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Science

5 easy science experiments to try in a preschool classroom

By Anitra

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Science is an everyday part of our lives.  It is all around us, and it is important for young children to be given the opportunity to explore, test, and experiment with science.  When considering implementing science experiments into a preschool classroom, there are many things to consider.  Is it safe? Is there a way to get the children’s involvement? What are age appropriate experiments? It is important to consider the age of the children, their developmental levels, and their ability to follow directions and listen to instructions.  Early preparation and planning is a key factor in how successful implementing science experiments into a preschool classroom will be.  Depending on the ages and developmental levels of each of the young children in your classroom, that will determine how simple or complex each of the experiments are.  Examples could include simple machines, color mixing, making sugar crystals, and volcano making. I have compiled a list of science experiments that are age and developmentally appropriate; and were successful in their implementation.

 

5 science experiments for young children

1. Cleaning pennies

Materials:

pennies, salt, vinegar, water, towels

Procedure:

Children can put a spoonful of salt into the a bowl of vinegar and then mix well.  They then place in the pennies. Wait for about 15 seconds, take out pennies and set in bowl of water. Dry off  the “clean” pennies.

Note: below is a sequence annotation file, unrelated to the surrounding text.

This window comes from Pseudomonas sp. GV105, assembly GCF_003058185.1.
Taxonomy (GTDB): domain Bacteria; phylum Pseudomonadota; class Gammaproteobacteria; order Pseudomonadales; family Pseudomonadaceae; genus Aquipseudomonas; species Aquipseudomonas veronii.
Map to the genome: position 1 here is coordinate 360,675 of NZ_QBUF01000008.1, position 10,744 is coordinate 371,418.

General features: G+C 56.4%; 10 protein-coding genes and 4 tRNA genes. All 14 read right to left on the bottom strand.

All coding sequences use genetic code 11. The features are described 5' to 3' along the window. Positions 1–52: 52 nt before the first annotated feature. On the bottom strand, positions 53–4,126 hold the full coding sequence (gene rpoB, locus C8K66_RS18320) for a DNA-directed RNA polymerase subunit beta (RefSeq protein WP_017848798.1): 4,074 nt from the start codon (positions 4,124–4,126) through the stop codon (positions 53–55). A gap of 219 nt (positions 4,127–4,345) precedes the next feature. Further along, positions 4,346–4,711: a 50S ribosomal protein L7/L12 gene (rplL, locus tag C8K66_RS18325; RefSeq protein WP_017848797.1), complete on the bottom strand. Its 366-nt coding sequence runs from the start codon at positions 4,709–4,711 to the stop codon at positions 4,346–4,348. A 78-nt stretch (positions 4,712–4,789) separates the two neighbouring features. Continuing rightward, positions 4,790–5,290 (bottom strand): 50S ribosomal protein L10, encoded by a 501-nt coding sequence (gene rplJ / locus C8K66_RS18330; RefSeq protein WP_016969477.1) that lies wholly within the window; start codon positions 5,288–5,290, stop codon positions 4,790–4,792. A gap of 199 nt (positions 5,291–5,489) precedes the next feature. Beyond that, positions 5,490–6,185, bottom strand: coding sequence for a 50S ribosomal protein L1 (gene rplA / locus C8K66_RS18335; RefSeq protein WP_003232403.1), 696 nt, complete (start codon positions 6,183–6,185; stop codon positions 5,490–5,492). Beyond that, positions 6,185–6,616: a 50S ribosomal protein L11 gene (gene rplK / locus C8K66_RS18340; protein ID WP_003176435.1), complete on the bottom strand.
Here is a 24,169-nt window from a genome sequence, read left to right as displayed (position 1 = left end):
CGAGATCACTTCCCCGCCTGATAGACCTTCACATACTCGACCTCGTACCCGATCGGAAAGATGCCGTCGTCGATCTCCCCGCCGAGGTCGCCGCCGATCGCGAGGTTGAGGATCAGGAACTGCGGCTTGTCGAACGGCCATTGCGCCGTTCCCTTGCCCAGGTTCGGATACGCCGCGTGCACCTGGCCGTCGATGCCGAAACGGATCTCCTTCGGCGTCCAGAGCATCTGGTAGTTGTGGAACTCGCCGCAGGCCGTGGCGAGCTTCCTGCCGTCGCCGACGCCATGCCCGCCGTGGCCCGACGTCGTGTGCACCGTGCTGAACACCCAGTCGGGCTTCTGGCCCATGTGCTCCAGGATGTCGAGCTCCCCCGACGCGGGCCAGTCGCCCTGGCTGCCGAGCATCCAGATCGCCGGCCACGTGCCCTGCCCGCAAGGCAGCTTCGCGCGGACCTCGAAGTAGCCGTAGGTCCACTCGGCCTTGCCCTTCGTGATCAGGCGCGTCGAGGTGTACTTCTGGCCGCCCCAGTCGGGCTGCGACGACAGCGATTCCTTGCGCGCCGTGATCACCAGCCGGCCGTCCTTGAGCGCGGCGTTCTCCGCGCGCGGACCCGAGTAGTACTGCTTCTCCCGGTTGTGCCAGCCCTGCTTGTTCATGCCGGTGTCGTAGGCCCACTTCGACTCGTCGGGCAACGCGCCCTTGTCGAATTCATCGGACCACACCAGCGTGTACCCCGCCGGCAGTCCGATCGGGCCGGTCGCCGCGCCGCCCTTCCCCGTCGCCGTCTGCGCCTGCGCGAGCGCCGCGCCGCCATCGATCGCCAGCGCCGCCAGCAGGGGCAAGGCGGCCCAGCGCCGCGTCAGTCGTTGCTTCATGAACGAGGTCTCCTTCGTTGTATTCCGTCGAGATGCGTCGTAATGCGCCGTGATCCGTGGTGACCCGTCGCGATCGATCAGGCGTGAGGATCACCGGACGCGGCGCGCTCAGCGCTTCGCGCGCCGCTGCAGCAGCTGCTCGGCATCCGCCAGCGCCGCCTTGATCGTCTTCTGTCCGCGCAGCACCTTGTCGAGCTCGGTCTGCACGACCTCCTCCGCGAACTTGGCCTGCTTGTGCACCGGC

2.  Vortex

Materials:

2 empty 2 liter soda bottles, electrical tape, water, food coloring

Set-up:

Fill one of the 2 liter bottles with water and about 4 drops of food coloring.  Using the electrical tape, and tape the second 2 liter bottle to the top.

Procedure:

The children will learn how a vortex works by turning the apparatus upside down and twirling it around in their hands.

 

 

3. Static

Materials:

Balloons, rice cereal, tray

Procedure:

Using already blown up balloons, have the children rub the balloon onto a tray of rice cereal.  Then have  them see how the static electricity on the balloon to reacts.

 

 

 

 

 

 

4. Color absorption

Materials:

Clear cups, food coloring, water, white carnations

Procedure:

Have a cup for each flower and add water to each.  Put about 4 to 6  drops of food coloring in each cups.  Within a few hours, you will begin to see the color absorb through the stem of the flower and onto the petals.

 

 

5. Slime

Materials:

Elmer’s school glue, washable paint, and Liquid starch

Procedure:

Mix equal parts school glue, liquid starch, and about 2 ounces of washable paint. Mix well. Let sit for about an hour.

 

 

 

 

 

 

 

 

Each of these science experiments were fun, easy, and encouraged the children to use their problem solving, observation, and abstract thinking skills. Use these activities as a way of a first introduction into the world of science, and open the children’s minds into a lifelong love of science!

Anitra

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